July 6, 2014


Mild Peril (2014, Telefuture)

Imagine a sci-fi/fantasy amalgam featuring feather-haired space knights soaring through the cosmos on metallic steeds, wielding blades of cyber-mithril and saving maidens from evil nebula dragons.

July 4, 2014

Listen to a Track from Sinoia Caves’ “Beyond The Black Rainbow” Soundtrack

Listen to a Track from Sinoia Caves’ “Beyond The Black Rainbow” Soundtrack

While certainly not without its flaws — i.e., it would’ve worked better as a 30-minute short than as a full-length feature — there’s no denying that Beyond The Black Rainbow had style and atmosphere to spare, thanks to Panos Cosmatos’ incredible visuals. However, Jeremy Schmidt’s soundtrack was a major part of the film’s engrossing aesthetic, too. Recording under the Sinoia Caves moniker, Schmidt drew inspiration from the vintage synth-work of Tangerine Dream, Wendy Carlos, and John Carpenter to create an ominous-yet-evocative score for the sci-fi/horror film.

Jagjaguwar will be releasing Beyond The Black Rainbow’s soundtrack on September 2. You can listen to its first “single,” titled “Forever Dilating Eye,” below.

And if you’re curious as to what a movie with such music might look like, here’s the film’s trailer.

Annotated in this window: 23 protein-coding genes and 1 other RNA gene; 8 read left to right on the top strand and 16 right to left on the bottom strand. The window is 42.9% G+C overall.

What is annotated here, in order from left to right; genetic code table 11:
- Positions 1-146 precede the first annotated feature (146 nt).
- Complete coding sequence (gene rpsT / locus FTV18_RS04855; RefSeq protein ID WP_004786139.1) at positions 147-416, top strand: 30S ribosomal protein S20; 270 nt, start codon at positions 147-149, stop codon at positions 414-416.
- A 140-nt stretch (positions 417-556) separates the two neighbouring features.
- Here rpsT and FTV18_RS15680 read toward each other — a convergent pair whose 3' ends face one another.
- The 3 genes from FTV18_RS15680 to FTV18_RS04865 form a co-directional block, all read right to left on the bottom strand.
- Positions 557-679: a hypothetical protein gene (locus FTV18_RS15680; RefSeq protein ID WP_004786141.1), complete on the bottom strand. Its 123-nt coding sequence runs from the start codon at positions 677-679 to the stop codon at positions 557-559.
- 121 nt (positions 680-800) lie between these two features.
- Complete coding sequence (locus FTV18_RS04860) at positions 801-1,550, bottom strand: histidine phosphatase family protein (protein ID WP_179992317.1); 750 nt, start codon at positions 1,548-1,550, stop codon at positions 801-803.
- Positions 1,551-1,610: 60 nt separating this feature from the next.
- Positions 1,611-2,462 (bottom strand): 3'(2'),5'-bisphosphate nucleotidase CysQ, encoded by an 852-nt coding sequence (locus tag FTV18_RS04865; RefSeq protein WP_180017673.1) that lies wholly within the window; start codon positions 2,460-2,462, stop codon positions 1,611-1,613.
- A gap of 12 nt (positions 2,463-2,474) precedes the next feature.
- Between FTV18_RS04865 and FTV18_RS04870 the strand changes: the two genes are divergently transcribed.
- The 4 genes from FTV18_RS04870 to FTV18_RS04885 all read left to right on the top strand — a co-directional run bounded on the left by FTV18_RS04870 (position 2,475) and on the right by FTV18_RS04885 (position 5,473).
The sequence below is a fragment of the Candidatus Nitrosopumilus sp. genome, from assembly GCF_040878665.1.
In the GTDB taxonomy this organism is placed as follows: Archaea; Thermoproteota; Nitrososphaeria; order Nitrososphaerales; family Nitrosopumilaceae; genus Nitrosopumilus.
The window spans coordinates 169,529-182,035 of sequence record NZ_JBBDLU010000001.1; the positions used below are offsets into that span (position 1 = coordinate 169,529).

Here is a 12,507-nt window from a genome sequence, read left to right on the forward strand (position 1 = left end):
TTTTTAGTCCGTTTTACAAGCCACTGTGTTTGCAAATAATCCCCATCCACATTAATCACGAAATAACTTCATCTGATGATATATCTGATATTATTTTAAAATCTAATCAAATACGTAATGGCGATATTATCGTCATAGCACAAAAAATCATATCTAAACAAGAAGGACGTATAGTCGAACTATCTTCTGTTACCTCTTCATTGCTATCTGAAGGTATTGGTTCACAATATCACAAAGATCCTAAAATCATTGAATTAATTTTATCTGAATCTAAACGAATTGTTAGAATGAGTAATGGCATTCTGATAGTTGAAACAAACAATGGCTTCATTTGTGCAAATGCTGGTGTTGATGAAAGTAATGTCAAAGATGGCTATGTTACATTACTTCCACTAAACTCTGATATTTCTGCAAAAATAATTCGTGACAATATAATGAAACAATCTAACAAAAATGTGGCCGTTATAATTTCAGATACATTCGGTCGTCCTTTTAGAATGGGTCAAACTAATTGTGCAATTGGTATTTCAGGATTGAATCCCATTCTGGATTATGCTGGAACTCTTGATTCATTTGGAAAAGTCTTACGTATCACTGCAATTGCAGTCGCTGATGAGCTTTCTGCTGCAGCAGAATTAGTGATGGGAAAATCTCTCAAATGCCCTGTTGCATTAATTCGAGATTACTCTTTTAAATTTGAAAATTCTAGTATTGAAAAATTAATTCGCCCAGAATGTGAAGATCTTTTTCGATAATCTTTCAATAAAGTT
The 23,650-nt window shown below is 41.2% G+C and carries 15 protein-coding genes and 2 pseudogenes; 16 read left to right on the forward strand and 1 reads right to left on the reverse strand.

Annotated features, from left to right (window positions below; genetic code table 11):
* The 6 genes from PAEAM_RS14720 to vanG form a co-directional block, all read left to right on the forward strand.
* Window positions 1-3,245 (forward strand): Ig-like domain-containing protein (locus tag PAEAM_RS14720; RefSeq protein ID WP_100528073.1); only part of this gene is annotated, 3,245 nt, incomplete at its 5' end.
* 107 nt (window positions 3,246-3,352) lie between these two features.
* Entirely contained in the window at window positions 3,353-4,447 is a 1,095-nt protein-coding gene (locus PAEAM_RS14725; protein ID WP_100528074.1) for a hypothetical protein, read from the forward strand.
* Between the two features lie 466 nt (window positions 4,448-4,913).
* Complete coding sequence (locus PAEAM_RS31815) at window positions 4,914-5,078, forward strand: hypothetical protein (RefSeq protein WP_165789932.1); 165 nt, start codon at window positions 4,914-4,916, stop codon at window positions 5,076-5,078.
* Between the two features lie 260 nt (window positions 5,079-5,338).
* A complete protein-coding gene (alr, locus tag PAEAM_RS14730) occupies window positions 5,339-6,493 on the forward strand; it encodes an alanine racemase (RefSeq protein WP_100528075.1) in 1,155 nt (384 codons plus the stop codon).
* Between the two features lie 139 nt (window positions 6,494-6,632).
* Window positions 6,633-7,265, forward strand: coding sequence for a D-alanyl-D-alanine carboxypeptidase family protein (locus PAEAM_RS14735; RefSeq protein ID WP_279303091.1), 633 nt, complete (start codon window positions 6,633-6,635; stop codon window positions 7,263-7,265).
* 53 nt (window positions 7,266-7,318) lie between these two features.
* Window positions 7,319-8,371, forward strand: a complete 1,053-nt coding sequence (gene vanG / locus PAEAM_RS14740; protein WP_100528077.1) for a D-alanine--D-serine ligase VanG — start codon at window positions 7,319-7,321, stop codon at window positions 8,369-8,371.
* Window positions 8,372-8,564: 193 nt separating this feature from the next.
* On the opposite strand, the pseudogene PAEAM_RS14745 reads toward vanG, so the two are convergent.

Reading: Brendan Eich Fallout, Commenters, Google, Twee Revolution, “Frozen,” Instagram & more

Reading: Brendan Eich Fallout, Commenters, Google, Twee Revolution, “Frozen,” Instagram & more

Several months have passed since Brendan Eich stepped down as Mozilla’s CEO amidst controversy over a donation he made to California Proposition 8. CNET’s Stephen Shankland discusses the ongoing fallout of Eich’s departure on Mozilla and the tech industry: “Illustrating just how toxic Mozilla's controversy has become, few high-ranking figures in the Bay Area's tech scene were willing to go on the record to comment on Mozilla's plight. Taking a public stand on Eich means painting a target on yourself, said one tech company executive. ‘Intolerance tends to beget intolerance. There are no winners here.’” Related: Shortly after Eich’s departure, I wrote some analysis for Christ and Pop Culture.

Luke T. Harrington writes what I’ve been saying all along: Internet Commenters are WORSE THAN HITLER. “If Internet anonymity has proven one thing, it’s this: we’re all more than willing to be absolutely horrible people if we’re fairly certain there won’t be any consequences.” This article seems rather fitting in light of various online discussions concerning a certain recent court decision.

The European Union recently ruled that people have a right to be forgotten from Google’s search results. And as Google’s efforts to follow the ruling have exposed some uncomfortable truths about how we perceive online information: “…the steady accumulation of removed links—especially to quality journalism written in a clear spirit of public interest—starts to erode trust in the reliability of Google search results. Now, anyone who does a Google search even just for the article mentioned above will have to wonder whether they’re getting the whole story. And anything that suggests compromise, lack of transparency, or incompleteness in search results plants a seed that starts to undermine the idea of what Google is supposed to be.”